The District is among 34 global cities at the C40 World Mayors Summit in Copenhagen, Denmark, today signing a declaration to put aggressive clean air policies into practice by 2025. And within the next two years, Mayor Muriel Bowser’s administration promises to “set ambitious pollution reduction targets ... that meet or exceed national commitments,” per a release from the C40 Cities group. Other cities taking the pledge include Austin, Berlin, Copenhagen, Houston, Lisbon, Los Angeles, Madrid, Mexico City, Paris, Sydney, and Tokyo.
“According to the World Health Organization, nine in 10 citizens around the world breathe dirty air, and 7 million people die prematurely each year due to air pollution,” explains the climate group. “Air pollution is creating a global public health crisis—one that is rooted in social injustice. Typically, it is the poorest and most vulnerable communities that are most affected by dirty, polluted air.” The D.C. area has high levels of ozone, or smog, because of motor-vehicle emissions and pollutants that originate at coal-fired power plants to the west.
The 34 cities are following guidelines set by the World Health Organization, which are based on so-called “particulate matter” levels of sulfate, nitrate, ammonia, and other compounds in the air. As part of their pledge, the cities are committing to publicly share their progress over the coming years. They also showed support earlier this week for a “Global Green New Deal” that would seek to wean cities off fossil fuels and limit global temperature rise in accordance with the Paris Agreement. The District bound itself to that landmark agreement—along with some 200 other U.S. cities—in 2017, even though the federal government had pulled out of it.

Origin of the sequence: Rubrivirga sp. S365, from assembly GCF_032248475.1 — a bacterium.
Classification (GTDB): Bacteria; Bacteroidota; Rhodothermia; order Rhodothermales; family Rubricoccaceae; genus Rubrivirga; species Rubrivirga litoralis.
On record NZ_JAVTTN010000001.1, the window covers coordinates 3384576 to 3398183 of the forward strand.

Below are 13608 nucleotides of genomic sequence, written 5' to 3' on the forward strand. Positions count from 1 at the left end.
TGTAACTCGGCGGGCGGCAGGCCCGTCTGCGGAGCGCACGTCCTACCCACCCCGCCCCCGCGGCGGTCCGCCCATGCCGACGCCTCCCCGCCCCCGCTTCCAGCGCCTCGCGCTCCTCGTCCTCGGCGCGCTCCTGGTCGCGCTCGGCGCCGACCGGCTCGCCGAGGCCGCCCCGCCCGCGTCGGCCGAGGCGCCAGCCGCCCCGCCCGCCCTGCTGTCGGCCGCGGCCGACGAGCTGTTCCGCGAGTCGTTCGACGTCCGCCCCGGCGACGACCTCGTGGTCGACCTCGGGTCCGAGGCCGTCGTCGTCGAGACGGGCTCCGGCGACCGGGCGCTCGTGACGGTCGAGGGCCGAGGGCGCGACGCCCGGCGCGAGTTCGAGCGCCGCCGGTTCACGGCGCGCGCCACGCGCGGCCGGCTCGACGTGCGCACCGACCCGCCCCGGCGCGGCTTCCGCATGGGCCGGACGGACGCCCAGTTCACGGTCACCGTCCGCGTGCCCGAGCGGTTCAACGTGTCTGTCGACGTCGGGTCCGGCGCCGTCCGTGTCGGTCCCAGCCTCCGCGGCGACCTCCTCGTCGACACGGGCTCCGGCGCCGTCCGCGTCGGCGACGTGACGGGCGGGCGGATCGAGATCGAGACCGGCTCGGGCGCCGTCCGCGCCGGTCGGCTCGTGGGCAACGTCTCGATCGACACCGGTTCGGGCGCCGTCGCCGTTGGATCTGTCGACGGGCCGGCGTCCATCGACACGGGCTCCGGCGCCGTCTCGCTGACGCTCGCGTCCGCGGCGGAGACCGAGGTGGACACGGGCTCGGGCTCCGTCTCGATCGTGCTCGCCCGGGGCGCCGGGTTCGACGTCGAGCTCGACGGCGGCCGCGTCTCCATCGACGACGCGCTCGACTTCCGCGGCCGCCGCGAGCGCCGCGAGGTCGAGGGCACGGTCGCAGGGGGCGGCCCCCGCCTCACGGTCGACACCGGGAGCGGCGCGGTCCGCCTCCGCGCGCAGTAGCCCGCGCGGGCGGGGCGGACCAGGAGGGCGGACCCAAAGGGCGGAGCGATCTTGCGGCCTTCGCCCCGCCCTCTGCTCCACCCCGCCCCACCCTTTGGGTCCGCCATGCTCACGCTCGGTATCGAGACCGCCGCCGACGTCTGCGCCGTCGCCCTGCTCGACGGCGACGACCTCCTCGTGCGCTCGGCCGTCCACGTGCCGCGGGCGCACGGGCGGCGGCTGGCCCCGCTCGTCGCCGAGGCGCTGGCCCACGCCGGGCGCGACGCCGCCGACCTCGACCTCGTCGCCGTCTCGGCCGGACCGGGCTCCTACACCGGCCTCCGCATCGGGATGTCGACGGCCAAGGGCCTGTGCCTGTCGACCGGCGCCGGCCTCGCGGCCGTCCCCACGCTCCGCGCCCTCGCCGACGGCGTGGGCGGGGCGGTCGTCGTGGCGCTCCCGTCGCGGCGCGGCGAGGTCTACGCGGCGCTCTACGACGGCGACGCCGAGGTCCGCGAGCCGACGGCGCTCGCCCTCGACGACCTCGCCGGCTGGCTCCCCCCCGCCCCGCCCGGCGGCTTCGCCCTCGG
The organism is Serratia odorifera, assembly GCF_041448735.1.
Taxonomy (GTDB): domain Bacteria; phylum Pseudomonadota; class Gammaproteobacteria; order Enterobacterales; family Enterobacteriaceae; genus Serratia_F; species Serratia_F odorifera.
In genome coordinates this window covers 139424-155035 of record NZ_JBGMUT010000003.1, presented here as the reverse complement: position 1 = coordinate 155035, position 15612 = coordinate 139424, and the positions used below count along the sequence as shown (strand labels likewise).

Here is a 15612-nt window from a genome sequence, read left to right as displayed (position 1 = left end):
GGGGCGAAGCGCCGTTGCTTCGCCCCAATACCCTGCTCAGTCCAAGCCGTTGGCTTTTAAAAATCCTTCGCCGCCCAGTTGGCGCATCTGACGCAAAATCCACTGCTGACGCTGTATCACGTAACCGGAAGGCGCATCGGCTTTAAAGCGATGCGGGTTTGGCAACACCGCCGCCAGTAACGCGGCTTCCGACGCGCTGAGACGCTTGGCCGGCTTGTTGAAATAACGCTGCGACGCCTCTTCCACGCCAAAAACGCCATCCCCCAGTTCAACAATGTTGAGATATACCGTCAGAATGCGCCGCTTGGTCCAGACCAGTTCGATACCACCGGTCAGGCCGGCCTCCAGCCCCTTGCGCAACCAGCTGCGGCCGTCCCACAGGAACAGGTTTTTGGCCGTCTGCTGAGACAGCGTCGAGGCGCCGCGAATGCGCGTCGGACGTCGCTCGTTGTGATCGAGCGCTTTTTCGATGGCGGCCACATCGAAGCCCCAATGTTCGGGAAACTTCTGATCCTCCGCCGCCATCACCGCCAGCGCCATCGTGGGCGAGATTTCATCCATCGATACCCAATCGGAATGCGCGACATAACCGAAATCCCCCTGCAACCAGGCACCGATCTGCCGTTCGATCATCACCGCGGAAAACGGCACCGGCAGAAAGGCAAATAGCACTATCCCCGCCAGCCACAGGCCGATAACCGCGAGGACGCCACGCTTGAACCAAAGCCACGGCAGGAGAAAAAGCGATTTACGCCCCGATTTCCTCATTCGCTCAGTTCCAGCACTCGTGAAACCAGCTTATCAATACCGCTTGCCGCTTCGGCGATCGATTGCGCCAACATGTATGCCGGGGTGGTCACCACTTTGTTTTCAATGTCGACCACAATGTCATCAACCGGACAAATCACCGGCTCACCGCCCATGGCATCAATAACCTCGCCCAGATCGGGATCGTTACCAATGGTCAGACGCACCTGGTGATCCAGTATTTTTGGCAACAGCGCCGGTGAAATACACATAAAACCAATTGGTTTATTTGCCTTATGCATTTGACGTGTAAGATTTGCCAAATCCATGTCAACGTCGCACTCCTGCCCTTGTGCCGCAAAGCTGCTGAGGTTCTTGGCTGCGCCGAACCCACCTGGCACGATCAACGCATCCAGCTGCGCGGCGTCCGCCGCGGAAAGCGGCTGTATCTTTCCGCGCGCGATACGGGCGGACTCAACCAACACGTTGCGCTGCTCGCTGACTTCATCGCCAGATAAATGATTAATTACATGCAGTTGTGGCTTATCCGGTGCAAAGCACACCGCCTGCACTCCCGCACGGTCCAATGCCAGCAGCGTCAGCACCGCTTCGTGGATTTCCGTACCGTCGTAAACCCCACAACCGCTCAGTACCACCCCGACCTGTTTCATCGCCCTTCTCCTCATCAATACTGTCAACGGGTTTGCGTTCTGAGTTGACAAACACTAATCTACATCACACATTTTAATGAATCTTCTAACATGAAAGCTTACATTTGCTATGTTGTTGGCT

At the time, Bowser said: “The effects of climate change are already here, and without proper planning and collaboration they will be catastrophic. It is in the country’s best interest to take climate change seriously, and as the nation’s capital, we have a special obligation to create policies and implement programs that protect our environment.” The mayor, whose current term runs through 2022, previously launched D.C.’s official climate-readiness plan in 2016. The city also has a resilience strategy to handle the effects of more severe floods and storms.
D.C. Department of Energy and Environment director Tommy Wells is attending the C40 summit on the administration’s behalf. The summit, which began October 9, ends Friday.
Great to be in Copenhagen this am for the C40 Climate Summit! @c40cities @DOEE_DC #TheFutureWeWant pic.twitter.com/LwPbgmxuwG— Tommy Wells (@TommyWells) October 9, 2019
Half of all greenhouse gas emissions causing global climate change have been released since 1990 - Mark Watts @c40cities #TheFutureWeWant pic.twitter.com/wcL1apBnen— Tommy Wells (@TommyWells) October 10, 2019
In 2010 there were less than 100 electric buses in the world’s largest cities. In 2019 there are already more than 66,000. @c40 @DCCirculator #TheFutureWeWant pic.twitter.com/SdHepuhl0b— Tommy Wells (@TommyWells) October 10, 2019
We need to cut greenhouse gas emissions by 50% by 2030 to avoid a catastrophic 2 degree rise in avg temperature. @c40cities #TheFutureWeWant pic.twitter.com/Z8jgwOm8pp— Tommy Wells (@TommyWells) October 10, 2019